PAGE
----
Hi, I'm Andie.

I live near the Swiss Alps, in Bern, and I love not only melting cheese, but all kinds of Swiss cooking. 

En Guetä!

Schinken im Teig

Schinken im Teig

schinken im teig
My sister-in-law brought us a bunch of quick Nuss Schinklis when they were on sale—it's a good thing to keep in the fridge for a Sunday dinner. Merci Fränzi!

My sister-in-law brought us a bunch of quick Nuss Schinklis when they were on sale—it's a good thing to keep in the fridge for a Sunday dinner. Merci Fränzi!

Schinken im Teig just means ham in dough.

The Swiss love wrapping their meat in dough, whether it be a light, flaky pastry or a thick, chewy bread crust. Sometimes the pork is first studded with dried fruit and carefully wrapped with bacon.

This impressive, golden encrusted meat is often served for special occasions or Sunday dinner.

Although you can use many different cuts of pork to make similar dishes (see my post on my mother-in-law's pork tenderloin wrapped in puff pastry), this version uses the Nuss, a cut of pork from the rump of a pig. It's often sold in a clearly labelled bag (see above), already cured, so just needs warming before you can eat it.

This is particularly convenient because I struggle with the different names of different cuts of meat, and I'm sometimes not sure exactly what I'm getting. In an attempt to wade through some of the confusion, I have written this post on Swiss (German) Cuts of Pork  to clear up some of the mystery (and to go with my earlier post on Swiss (German) Cuts of Beef).

The crust here is a simple bread dough, which takes a little time, but tastes delicious and lends itself well to decorating.

Schinken im Teig is a relatively easy and definitely delicious meal. The meat is tender, the crust is, well, crusty and it normally comes out perfectly every time.

schinken im teig

For the dough:

750 g flour

2 tsp salt

30 g fresh yeast / 15 g dry yeast

450 ml water

50 ml oil

For the assembly:

1 cooked Nuss Schinkli (also called Rollschinken or Rollschinkli)

200 g prunes

1 tbsp dijon mustard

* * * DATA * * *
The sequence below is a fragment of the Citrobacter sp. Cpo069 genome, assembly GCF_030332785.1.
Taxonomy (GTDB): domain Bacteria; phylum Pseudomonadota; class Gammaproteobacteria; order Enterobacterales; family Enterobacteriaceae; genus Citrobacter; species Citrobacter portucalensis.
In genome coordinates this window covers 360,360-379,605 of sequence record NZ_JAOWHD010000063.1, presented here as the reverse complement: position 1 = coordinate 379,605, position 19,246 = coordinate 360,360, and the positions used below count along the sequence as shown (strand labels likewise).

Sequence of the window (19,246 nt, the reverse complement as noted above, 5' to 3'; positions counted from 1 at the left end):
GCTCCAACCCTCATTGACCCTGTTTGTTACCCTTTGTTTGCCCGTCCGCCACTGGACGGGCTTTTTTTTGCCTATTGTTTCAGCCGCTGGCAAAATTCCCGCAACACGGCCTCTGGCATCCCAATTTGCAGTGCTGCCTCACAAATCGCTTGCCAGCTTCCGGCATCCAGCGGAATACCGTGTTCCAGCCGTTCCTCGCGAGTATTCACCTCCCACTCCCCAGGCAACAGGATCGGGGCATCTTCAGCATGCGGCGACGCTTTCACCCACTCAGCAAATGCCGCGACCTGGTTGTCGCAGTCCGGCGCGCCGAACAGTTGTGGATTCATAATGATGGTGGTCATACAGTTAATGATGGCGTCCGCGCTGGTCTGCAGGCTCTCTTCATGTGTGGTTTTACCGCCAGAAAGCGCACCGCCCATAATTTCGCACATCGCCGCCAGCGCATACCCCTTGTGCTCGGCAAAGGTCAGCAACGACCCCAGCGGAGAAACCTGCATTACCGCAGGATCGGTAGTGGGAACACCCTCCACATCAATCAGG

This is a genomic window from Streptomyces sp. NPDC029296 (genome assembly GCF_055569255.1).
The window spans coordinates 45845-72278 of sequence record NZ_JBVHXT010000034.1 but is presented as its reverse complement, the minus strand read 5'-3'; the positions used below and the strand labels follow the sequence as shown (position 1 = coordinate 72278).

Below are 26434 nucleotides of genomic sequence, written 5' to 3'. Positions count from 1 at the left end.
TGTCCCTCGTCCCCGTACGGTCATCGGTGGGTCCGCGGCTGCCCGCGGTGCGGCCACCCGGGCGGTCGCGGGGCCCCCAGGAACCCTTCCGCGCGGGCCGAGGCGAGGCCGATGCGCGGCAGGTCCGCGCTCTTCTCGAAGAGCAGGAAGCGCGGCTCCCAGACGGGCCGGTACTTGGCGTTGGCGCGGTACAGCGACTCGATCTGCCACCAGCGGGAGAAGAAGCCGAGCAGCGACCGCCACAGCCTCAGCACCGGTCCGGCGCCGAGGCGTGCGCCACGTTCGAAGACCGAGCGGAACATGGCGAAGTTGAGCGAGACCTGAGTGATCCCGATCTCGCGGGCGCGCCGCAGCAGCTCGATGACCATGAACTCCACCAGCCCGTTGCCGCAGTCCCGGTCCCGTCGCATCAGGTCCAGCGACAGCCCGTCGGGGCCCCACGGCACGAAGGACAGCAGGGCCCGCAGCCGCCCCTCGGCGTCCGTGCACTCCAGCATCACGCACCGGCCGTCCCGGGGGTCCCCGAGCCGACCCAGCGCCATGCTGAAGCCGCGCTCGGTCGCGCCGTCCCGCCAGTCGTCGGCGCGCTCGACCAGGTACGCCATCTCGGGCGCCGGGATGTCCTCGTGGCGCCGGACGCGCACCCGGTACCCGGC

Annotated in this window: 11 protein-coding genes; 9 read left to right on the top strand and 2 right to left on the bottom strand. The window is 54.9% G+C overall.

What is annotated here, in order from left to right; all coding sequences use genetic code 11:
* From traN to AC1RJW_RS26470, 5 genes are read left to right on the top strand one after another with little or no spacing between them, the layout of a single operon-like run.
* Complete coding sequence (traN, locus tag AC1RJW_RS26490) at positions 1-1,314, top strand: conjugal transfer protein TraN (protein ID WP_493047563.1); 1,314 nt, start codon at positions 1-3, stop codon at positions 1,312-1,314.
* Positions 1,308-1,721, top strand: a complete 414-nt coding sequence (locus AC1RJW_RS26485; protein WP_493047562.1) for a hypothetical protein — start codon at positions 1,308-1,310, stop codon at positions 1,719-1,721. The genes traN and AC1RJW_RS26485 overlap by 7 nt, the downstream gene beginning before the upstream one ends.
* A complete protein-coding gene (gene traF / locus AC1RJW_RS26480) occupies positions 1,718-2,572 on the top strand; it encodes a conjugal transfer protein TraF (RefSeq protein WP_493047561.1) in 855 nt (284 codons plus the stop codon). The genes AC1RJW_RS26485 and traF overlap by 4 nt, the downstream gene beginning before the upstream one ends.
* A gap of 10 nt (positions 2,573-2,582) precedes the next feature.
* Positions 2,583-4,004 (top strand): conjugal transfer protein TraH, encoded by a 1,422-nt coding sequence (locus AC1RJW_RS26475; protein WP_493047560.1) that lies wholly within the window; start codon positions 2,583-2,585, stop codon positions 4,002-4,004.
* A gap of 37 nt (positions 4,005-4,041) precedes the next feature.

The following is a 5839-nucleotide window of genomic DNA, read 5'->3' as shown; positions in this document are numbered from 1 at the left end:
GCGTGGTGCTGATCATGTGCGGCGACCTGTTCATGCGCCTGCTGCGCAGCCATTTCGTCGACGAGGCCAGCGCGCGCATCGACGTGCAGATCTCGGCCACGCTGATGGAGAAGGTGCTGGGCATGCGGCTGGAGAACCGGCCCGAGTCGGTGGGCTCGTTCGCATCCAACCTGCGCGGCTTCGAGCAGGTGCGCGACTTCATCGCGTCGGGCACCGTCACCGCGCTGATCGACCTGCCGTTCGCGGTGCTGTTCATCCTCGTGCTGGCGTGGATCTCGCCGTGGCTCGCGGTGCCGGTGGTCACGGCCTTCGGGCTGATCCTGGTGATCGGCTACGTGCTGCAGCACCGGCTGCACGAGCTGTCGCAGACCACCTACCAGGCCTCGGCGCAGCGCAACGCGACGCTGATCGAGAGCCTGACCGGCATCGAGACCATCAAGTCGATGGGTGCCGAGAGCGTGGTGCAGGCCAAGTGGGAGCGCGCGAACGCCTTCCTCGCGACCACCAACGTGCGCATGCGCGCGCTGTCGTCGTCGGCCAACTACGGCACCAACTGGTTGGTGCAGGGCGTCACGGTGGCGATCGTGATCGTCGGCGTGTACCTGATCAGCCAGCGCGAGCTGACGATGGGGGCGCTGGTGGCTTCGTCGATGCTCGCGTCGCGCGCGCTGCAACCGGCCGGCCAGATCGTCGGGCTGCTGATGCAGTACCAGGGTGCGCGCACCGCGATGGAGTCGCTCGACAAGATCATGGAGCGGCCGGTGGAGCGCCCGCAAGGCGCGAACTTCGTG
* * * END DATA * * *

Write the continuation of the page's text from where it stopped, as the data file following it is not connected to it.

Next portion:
10 rashers of bacon

1 egg, separated

First make the dough:

In a stand mixer with a dough hook, mix together the flour, salt, and yeast. Add the water and oil, and mix on medium speed until it forms a smooth, stretchy dough—about ten minutes. Alternatively, knead by hand for about 20-25 minutes.

Let rise until doubled, about 90 minutes.

In the meantime, you want to make a paste with your prunes. Put them in a food processor or use an immersion blender, adding some warm water to smooth them out. Once they are mostly blended (they can still have some coarse parts), stir in the Dijon.

Preheat the oven to 200 C / 400 F / gas mark 6.

Once the dough has risen, split off a little piece and set this aside for decorations (this is optional). Roll the rest of the dough out into a circle big enough to fit the meat.

Spread a little prune paste on the dough then set the meat on top. Spread the rest of the paste on the meat, then cover with bacon.

Use the egg white to brush the edges of the dough and then seal the ball of meat inside.

Now, if desired, you can decorate the dough. You can make braids with the dough, or use cookie cutters to make shapes (or both). You can use the egg white to help stick the decorations onto the dough.

Once you have finished decorating, brush the dough with the egg yolk.

Bake for about 60 minutes, or until the outside is golden brown.

To serve, you can either cut slices of the meat and bread together, or you can cut a hole in the top of the bread and take out the meat, cutting both separately.

  • If you don't feel like making the prune purèe, it can be left out, or replaced with whole dried prunes or other fruit.
  • Be sure to remove the net that is sometimes covering the meat, before you place it in the dough.
  • I recommend taking the meat out of the bread to serve so you can better control the ration of meat to bread. If you cut it directly, the first few slices are almost entirely bread.

schinkli im teig
Solothurner Liebesbriefe

Solothurner Liebesbriefe